Adolphe Adam


Ballet in Two Acts

Choreography by Jean Coralli, Jules Perrot and Marius Petipa

Libretto by Theophile Gautier and J. Saint-Georges

Choreographic version by Alexei Fadeechev




Giselle - Maria Kochetkova

Leading Soloist of State Ballet of Georgia


Prince Albrecht - Daniil Simkin

Principal Dancer with Staatsballett

Berlin and American Ballet Theatre


Staiging Conductor: Zaza Kalmakhelidze

Production Designer: Viacheslav Okunev

Lighting Designer: Paul Vidar Saevarang

Assistant to the Choreographer: Tatiana Rastorgueva


Tbilisi Z. Paliashvili Opera and Ballet State Theatre Orchestra

Conductor -  Levan Jagaev


Artistic Director of the Festival

Nina Ananiashvili


*The late-comers will not be allowed in until the first interval

*Dress Code is a mandatory - Shorts are not allowed

*Children under 6 years old will be permitted at the day performances





Prince Albrecht disguises himself as a peasant in order to court Giselle, a beautiful young village girl. Hans, the forester, is also in love with Giselle and dreams about marrying her. He has suspicions about the real descent of Albrecht, and tries to reveal it. Hans, when left alone at the hut, steals Albrecht’s sword with a heraldic on it.

A hunting party stops for refreshments at the house where Giselle and her mother, Berthe live. The party includes the Duke and his beautiful daughter, Bathilde, to whom Albrecht is already engaged. Upon meeting Giselle, Bathilde, unaware that they are in love with the same man, is enchanted by her youthful innocence. They enter into a conversation and Giselle tells the Princess that she is engaged to marry. Bathilde gives her a beautiful necklace and stays at her place to have a rest.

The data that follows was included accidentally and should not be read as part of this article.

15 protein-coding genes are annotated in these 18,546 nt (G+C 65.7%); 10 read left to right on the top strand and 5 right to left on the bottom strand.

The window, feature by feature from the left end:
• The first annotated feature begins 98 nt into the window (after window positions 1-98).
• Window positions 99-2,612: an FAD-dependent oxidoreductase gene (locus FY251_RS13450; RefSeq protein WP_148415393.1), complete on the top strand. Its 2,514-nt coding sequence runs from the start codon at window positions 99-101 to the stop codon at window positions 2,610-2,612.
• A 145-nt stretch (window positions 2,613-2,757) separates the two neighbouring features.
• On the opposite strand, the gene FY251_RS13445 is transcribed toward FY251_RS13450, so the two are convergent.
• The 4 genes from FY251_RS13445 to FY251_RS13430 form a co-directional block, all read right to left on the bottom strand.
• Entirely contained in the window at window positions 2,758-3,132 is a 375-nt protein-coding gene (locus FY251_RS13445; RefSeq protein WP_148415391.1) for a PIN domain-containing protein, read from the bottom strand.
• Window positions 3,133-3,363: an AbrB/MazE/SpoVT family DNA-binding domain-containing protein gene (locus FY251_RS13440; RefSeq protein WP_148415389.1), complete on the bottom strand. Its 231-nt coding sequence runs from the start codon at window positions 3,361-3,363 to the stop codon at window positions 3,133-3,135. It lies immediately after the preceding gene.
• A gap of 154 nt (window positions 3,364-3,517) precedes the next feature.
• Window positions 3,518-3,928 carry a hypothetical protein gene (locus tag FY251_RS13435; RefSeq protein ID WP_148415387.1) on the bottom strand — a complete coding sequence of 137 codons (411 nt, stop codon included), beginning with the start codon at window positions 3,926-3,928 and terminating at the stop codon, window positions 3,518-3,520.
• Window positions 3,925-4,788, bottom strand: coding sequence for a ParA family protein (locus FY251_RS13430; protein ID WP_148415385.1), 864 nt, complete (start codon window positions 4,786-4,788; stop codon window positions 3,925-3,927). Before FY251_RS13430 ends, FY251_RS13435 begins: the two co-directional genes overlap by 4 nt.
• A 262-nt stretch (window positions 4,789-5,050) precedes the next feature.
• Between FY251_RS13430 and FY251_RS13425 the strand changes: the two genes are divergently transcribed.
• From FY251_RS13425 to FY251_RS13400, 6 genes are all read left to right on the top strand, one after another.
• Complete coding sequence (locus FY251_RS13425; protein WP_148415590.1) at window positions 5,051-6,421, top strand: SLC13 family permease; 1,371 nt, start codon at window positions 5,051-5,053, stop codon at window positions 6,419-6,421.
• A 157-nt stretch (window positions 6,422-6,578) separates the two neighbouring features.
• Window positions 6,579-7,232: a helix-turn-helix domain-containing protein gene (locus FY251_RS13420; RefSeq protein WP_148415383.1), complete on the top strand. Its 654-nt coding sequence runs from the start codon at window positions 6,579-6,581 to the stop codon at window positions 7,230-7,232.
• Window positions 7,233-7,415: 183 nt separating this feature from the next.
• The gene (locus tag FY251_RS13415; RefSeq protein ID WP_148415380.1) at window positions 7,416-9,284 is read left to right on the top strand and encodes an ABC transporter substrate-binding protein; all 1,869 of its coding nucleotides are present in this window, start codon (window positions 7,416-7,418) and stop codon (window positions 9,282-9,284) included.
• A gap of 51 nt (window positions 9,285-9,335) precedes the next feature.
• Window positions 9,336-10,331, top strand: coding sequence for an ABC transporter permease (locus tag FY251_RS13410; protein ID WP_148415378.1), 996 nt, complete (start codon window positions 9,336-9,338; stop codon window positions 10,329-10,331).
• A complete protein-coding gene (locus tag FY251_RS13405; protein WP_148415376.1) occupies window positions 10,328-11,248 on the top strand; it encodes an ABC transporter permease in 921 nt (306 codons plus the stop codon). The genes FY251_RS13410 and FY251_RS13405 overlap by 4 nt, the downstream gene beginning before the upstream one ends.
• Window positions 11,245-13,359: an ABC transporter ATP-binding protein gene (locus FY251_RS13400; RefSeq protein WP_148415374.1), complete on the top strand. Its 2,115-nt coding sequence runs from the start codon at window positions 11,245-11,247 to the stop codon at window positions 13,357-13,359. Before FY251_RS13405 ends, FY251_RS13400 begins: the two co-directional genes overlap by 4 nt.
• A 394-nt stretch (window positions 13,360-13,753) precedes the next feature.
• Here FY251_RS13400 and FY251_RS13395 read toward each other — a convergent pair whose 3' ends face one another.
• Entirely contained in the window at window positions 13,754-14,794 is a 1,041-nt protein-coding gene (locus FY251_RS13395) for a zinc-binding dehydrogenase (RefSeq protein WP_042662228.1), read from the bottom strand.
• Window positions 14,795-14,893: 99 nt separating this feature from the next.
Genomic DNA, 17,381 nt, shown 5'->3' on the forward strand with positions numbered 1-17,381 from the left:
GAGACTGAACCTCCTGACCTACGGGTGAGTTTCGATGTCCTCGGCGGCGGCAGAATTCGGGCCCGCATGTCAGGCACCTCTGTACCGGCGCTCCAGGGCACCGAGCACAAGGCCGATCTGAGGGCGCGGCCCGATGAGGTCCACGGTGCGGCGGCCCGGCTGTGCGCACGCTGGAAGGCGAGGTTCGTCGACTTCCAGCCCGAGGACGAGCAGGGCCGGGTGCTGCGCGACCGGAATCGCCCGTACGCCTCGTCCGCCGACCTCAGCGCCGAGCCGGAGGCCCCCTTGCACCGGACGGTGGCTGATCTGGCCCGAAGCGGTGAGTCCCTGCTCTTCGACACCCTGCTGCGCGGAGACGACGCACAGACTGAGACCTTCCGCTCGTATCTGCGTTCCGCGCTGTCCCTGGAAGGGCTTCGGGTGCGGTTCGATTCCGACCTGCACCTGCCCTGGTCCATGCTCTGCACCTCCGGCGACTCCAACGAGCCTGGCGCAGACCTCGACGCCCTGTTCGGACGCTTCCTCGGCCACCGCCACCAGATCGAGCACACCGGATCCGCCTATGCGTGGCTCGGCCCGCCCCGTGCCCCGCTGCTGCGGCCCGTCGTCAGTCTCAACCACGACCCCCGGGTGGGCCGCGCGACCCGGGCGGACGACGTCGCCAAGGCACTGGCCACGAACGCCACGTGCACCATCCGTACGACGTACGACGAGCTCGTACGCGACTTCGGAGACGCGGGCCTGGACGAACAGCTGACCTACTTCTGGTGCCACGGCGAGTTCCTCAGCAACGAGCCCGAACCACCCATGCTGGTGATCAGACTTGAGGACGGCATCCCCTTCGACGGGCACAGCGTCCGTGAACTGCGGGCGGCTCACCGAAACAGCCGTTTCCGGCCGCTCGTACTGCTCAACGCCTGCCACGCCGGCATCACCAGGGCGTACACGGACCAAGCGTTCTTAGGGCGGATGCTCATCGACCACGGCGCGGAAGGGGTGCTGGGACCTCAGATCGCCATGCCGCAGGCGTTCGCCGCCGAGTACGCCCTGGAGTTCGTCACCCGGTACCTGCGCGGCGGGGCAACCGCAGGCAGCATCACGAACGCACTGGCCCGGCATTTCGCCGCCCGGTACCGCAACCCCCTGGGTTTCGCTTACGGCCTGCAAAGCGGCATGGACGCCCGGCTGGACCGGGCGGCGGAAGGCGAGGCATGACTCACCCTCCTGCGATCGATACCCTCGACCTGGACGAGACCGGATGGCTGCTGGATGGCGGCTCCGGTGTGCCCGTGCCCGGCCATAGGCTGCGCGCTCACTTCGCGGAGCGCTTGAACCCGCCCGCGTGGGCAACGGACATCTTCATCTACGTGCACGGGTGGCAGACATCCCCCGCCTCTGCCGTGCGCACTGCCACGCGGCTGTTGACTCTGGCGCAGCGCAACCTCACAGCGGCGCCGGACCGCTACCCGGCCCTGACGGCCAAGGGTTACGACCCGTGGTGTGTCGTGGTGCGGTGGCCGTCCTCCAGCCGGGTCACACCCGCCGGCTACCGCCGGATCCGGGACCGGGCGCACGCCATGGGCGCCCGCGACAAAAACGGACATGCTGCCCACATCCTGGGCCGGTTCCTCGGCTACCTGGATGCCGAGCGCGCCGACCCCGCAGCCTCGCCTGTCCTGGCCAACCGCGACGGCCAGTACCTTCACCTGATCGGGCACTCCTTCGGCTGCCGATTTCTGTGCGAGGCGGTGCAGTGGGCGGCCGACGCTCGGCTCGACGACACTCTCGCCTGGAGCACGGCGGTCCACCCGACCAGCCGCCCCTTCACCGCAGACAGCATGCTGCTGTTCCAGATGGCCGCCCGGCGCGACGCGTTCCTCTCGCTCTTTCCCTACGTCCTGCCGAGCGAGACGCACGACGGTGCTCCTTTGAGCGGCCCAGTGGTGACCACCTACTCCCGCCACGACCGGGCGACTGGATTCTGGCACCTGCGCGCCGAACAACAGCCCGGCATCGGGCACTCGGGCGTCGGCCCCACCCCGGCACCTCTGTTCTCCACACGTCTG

The villagers celebrate the end of the harvest, when Hans reveals the truth about Albrecht and shows his sword to Giselle. She attempts to learn the truth from Albrecht and becomes so distraught that she loses her reason. Uncontrollable and inconsolable Giselle attempts to kill herself with Albrecht's sword. She hears the Willis summoning her, goes mad and dies in her mother's arms.



At midnight, ghostly forms of the Willis – the dead brides – appear among the village graves. They catch sight of Hans, who has come to visit Giselle’s grave. At the command of Myrtha, the Queen of the Willis, they encircle Hans and make him dance until he drops lifeless to the ground.

Albrecht is not able to forget Giselle either, and he comes to her grave. The Willis immediately encircle the young man. Albrecht is now threatened by the same horrifying fate as Hans. But the shadow of Giselle now appears and her eternal and self-sacrificing love protects and saves Albrecht from the anger of the Willis.

The ghostly, white forms of the Willis vanish with the sound of bells at the first rays of sun. Bells are ringing in the distance. Giselle’s ethereal shadow vanishes, too, but she will always stay alive in Albrecht’s memory — the ever-present regret for lost love that is stronger than death.